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From live screaming to livestreaming: schools installing cameras for sports

Football
Megan V. Winslow/Town Crier File Photo
If students at Los Altos and Mountain View highs aren’t allowed to attend games this fall due to the COVID-19 pandemic, they will be able to stream them on cameras being installed at both schools.

By Pete Borello
Staff Writer/This email address is being protected from spambots. You need JavaScript enabled to view it.

The installation of cameras to livestream sporting events at Los Altos and Mountain View highs couldn’t have come at a better time.

The automated cameras slated to be installed in the stadiums and gyms at both schools this summer might be the only way fans will be able to watch home football games and volleyball matches during the fall season because of the coronavirus pandemic.

“With so much uncertainty about how COVID-19 will influence sports and how we view them this fall, the cameras could provide an unplanned benefit should games be forced to be played without spectators,” said Los Altos High School Athletic Boosters member Sam Player, who is spearheading the installation effort at that school.

The camera project has been in the works for more than a year at Los Altos, according to Player, whose wife Angela is co-president of the booster club. Mountain View got the ball rolling in December, boosters president Brett Schiller said, encouraged by then-principal and new Central Coast Section commissioner Dave Grissom. Schiller added that it wasn’t hard to get the district to approve the project once both schools were on board and their respective booster clubs agreed to fund the $2,000 installation costs.

“The timing is very good,” he said. “We started working on it with the district before COVID kicked in because we saw it as a nice addition to athletics and the school overall. Once COVID kicked in, it created a whole other possibility. If games aren’t played with crowds, it will allow everyone to watch them at home.”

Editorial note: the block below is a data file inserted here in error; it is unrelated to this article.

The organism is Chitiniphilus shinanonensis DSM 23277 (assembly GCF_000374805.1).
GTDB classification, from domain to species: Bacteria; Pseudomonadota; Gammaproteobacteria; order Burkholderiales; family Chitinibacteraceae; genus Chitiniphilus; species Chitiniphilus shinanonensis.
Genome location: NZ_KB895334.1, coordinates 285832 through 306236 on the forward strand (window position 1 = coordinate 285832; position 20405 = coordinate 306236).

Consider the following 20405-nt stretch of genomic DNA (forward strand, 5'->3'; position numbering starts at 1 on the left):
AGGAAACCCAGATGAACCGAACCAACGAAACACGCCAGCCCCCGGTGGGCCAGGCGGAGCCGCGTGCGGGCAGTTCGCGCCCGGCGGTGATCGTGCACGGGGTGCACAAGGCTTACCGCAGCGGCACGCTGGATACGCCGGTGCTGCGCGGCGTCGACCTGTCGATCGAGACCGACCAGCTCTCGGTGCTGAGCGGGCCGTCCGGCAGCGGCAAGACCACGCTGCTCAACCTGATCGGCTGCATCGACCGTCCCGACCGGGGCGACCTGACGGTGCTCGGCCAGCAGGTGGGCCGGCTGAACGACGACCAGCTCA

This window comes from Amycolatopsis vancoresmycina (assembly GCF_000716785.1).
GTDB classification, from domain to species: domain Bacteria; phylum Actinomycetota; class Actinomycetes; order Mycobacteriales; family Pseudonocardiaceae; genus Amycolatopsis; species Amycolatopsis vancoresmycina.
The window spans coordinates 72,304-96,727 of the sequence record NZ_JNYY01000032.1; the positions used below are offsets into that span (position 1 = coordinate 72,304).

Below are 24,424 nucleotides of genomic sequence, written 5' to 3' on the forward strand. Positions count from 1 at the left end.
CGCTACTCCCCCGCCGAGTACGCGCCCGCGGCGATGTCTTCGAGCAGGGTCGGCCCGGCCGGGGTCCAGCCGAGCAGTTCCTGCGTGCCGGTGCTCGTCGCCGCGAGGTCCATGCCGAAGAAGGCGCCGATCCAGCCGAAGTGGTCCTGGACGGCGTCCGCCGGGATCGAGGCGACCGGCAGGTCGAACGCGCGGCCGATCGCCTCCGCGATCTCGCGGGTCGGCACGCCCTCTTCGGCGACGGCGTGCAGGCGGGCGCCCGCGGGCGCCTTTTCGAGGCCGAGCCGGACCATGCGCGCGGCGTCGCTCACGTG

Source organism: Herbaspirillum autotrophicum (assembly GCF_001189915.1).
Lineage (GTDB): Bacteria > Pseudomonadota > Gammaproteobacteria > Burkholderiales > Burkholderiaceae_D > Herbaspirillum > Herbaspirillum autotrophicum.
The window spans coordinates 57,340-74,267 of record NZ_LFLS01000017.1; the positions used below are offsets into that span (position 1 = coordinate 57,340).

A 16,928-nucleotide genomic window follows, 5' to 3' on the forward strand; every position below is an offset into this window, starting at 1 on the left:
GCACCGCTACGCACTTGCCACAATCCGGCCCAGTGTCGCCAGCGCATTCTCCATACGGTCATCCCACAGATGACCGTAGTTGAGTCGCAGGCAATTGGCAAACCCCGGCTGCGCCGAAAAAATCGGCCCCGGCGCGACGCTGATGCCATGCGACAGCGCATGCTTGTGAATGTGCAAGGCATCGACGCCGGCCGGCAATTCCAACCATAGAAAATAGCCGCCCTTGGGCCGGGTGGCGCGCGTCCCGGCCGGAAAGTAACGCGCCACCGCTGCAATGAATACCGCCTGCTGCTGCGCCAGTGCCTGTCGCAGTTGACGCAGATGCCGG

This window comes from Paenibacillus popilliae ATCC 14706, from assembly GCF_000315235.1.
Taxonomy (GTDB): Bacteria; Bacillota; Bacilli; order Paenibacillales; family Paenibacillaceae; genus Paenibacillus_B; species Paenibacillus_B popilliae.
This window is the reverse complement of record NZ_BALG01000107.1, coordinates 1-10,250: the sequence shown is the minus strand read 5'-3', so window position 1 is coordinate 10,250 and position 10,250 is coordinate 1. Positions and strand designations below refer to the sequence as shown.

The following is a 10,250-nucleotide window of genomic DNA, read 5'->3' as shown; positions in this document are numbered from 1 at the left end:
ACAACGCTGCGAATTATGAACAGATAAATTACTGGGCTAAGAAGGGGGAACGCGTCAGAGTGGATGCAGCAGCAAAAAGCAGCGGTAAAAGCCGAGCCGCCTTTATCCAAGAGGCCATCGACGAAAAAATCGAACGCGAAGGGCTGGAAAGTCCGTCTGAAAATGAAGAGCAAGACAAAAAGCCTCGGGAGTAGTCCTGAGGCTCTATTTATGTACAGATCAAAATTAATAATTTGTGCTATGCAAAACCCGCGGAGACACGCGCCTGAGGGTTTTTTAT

Everyone with a subscription, that is. The games will be streamed online via the NFHS Network (nfhsnetwork.com), a partner of the National Federation of State High School Associations. Subscriptions range from $10.99 (monthly) to $69.99 (annually). Subscribers not only get to watch their teams – live or on demand – but also the games of any participating school.

“NFHS already has several schools in the SCVAL and other CCS leagues as part of the program, so subscribers can view the Eagles at many road games as well,” Player said. “Once a school recruits enough subscribers to the network to hit a certain threshold, NFHS will donate back some of the incremental subscription revenue to the school athletic program.”

Schiller said that his club is considering a promotion that would include a three-month subscription for those who join the boosters.

The NFHS Network doesn’t just broadcast varsity games; Schiller noted that all levels of every sport played in the stadium or gym during the school year will be streamed. In the near future, he said the boosters hope to install cameras on the pool deck for water polo and swimming, along with at the baseball and softball fields.

“After we get this running, we’re going to look into that,” Schiller said. “We’re calling this the first tier of it.”

Two cameras will be installed at each school. They come with desktop computers for production integration and video processing, according to the NFHS Network website, and scoring devices that plug into the score-boards. The high-definition cameras – made by Pixellot – are weatherproof and capable of displaying the game score and the time remaining in an inset on the screen.

“The cameras are permanently installed inside the gym and above the football press box,” Player said, “and will follow the action without need for a human operator, panning and zooming as appropriate from a sideline perspective.”
The streams won’t just benefit fans who can’t make it to a game but on-site coaches as well.

“The footage also automatically integrates with the coaching software (Hudl) many of the teams already use,” Player said, “so games are instantly available for analysis at the conclusion of each event.”
Mountain View athletic director and football coach Shelley Smith is excited to get the system – and not just from a coaching perspective.

“(It’s) great for people out of the area or not allowed to come (to games) due to COVID protocol,” he said.

Smith doesn’t know the exact date the cameras will be installed at Mountain View but expects them to be in place before school starts. Los Altos’ cameras will be installed Aug. 5, Player said.

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